Transportation Infrastructure Funding Bill Passes Senate

HARRISBURG – Today, the Senate approved by 45-5 vote, a comprehensive transportation bill that will provide additional funding to Pennsylvania’s deteriorating transportation system.   The proposal will increase Pennsylvania’s annual transportation investment by $2.5 billion.

Senator Jake Corman (R-Bellefonte) voted in favor of the legislation, continuing his support of transportation infrastructure funding in the Commonwealth.  “The time has come to do something to fix our roads and bridges and provide the type of transportation system that is safe and promotes growth” said Corman.  “Transportation infrastructure is a core function of government, and the Commonwealth’s ability to provide an adequate system has deteriorated to the point where the overall cost to consumers to do nothing is more than the cost to actually fix the roads.”

The transportation bill, Senate Bill 1, will increase Pennsylvania’s annual transportation investment by $2.5 billion, mainly through gradually phasing out the artificial wholesale price cap on fuel under the Oil Company Franchise Tax, which was put in place in 1983.  The last funding increase approved in the Commonwealth was sixteen years ago.

“Since the last action on transportation funding, the cost of construction has increased while the actual funding dollars have decreased due to increased fuel economy in vehicles,” said Corman.  “This has provided a circumstance where Penn DOT is now unable to maintain current conditions, let alone increase capacities where needed, stay on top of bridge repairs, or create efficiencies and modernizations to produce future savings.”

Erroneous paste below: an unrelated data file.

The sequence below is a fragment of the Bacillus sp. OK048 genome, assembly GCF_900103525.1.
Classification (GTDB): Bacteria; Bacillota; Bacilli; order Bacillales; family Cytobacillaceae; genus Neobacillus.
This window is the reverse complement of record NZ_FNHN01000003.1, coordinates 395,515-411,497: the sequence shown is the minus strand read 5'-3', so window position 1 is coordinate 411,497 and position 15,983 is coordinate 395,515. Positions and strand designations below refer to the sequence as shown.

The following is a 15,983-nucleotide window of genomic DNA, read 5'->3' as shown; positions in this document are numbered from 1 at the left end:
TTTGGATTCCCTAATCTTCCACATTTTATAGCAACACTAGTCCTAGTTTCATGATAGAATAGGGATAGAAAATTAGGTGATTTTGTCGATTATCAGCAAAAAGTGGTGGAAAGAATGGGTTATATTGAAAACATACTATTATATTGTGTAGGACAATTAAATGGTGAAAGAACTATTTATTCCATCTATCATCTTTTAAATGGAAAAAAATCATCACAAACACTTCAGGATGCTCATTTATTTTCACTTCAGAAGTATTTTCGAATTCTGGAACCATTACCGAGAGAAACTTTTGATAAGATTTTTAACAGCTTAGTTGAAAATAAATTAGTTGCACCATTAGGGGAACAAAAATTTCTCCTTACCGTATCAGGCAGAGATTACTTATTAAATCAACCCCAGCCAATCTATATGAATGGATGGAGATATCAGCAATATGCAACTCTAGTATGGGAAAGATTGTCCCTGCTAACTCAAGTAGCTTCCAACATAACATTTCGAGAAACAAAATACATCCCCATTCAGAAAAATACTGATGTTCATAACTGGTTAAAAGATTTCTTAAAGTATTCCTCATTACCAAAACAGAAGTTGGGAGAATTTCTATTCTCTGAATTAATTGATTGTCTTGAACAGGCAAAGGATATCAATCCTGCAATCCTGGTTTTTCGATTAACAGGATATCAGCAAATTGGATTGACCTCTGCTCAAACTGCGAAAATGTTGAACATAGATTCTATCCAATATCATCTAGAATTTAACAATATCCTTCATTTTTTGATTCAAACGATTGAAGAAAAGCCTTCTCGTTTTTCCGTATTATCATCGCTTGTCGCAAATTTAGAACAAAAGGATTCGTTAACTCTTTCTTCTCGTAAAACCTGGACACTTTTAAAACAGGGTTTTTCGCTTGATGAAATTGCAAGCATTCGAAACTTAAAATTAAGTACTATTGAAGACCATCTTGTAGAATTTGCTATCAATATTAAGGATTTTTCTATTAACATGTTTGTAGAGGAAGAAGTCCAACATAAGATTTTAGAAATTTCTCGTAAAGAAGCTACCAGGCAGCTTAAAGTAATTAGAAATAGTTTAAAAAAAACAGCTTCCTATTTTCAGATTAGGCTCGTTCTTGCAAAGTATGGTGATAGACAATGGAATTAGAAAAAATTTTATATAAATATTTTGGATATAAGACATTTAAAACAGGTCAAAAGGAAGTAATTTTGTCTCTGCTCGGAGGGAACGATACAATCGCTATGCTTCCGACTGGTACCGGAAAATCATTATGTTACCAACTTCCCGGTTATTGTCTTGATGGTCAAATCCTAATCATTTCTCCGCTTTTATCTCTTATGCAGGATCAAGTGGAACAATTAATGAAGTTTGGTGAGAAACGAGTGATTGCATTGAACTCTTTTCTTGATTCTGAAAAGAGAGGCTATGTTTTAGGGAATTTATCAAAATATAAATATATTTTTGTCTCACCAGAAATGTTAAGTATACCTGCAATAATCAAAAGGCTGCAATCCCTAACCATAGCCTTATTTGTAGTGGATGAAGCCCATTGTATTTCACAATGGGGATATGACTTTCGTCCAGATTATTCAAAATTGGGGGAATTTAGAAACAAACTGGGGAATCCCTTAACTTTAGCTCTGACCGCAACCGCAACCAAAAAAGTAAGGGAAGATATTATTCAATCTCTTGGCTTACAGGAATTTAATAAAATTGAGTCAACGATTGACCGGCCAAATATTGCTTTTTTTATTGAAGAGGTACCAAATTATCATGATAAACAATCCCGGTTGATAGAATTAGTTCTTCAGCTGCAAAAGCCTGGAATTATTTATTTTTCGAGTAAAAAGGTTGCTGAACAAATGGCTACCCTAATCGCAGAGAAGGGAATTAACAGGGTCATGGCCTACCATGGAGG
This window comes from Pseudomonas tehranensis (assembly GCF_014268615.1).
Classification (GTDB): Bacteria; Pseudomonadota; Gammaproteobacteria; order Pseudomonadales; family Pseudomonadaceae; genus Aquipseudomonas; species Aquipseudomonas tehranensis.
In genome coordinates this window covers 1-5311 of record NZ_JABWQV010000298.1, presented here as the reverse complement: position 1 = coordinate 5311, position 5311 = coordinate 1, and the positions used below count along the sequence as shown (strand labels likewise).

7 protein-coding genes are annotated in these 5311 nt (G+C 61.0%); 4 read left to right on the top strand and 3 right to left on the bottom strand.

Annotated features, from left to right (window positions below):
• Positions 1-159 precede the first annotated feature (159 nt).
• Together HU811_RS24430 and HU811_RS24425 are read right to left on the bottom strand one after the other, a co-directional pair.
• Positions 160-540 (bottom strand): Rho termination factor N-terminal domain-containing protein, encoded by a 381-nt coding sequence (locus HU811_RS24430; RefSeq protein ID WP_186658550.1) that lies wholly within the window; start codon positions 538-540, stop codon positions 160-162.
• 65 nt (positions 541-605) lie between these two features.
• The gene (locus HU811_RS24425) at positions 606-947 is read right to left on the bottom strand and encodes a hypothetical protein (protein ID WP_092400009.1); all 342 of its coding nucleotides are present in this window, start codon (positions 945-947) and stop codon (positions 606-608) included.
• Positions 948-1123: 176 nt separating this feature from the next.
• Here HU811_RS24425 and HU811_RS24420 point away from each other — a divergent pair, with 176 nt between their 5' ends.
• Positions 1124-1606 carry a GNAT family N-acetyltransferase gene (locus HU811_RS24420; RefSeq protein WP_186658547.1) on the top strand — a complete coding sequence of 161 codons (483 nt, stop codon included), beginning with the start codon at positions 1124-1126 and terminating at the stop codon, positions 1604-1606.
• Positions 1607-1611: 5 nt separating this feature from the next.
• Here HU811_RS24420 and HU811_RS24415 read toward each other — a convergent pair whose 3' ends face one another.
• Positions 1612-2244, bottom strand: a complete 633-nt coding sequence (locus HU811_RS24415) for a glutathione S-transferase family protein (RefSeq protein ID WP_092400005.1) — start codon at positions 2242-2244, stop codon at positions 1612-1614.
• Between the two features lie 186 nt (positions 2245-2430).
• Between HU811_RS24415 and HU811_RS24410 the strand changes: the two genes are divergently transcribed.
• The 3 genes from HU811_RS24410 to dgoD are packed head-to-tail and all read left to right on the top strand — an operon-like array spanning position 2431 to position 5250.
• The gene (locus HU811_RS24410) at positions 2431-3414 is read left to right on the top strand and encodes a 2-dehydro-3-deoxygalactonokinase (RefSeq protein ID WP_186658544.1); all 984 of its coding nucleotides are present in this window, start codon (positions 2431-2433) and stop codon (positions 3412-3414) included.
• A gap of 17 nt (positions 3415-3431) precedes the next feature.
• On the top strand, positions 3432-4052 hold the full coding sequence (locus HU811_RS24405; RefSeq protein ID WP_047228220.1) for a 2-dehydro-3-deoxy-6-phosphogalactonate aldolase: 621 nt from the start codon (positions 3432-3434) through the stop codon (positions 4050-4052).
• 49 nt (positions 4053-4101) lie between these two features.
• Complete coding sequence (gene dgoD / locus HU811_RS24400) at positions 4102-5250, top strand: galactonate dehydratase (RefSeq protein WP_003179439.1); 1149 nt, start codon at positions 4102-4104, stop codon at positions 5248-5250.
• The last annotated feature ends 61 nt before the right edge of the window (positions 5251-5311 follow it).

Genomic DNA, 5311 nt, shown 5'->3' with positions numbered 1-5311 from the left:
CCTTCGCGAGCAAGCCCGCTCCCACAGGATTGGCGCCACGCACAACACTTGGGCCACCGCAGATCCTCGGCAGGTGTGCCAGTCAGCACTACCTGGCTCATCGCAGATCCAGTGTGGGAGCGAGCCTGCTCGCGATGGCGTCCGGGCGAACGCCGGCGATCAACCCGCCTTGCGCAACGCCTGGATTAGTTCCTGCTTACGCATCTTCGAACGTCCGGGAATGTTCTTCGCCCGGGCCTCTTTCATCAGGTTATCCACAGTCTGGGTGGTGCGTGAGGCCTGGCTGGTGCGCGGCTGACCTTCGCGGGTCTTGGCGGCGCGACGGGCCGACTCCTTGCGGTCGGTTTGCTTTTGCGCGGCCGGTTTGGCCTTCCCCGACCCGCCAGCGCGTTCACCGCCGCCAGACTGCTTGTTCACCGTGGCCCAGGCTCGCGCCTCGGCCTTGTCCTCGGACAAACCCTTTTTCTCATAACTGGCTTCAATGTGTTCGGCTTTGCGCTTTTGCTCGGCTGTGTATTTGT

The impact to the 34th District will be significant according to Senator Corman.  “The 34th District will have at least 400 lane miles improved and 52 bridges replaced. This proposal will invest well over a billion dollars into the region over ten years,” stated Corman.  Part of the proposal includes increased road capacity for the area.

Today, Pennsylvania leads the nation in structurally deficient bridges and of the 44,000 miles of state-owned roads in Pennsylvania, 9,000 miles (23%) are rated in poor condition.  Of the 4,400 structurally deficient bridges, 650 are weight-limited, and another 50 have been closed.  Without a funding plan, Penn DOT Secretary Schoch has stated that the 650 weight limited bridges may have to be increased to around 1,400 bridges.

“It’s clear that our transportation problems impact every resident in the Commonwealth in one form or another,” stated Corman. “Most motorists across the state now spend at least a gallon of gas each week sitting in congestion because of overcrowded highways or driving extra miles because older bridges in their areas have been shut down, not to mention the wear and tear on vehicles.  And most importantly, with all the structurally deficient bridges, by doing nothing, we are creating a public safety issue. That is not a transportation system that meets the needs of Pennsylvanians.”

Under Senate Bill 1, at least 50,000 new jobs are estimated to result through road maintenance and contracting, as well as a more hospitable environment for business to develop.  “Of the many ways you can describe new transportation funding in the Commonwealth – a safety plan, a fiscally responsible plan – a jobs plan is definitely one of them,” said Corman.  “Job creation is very important in Pennsylvania and this plan will bring in more businesses that are now staying away due to crumbling transportation network that hinders their ability to move their products.”

Scott Sikorski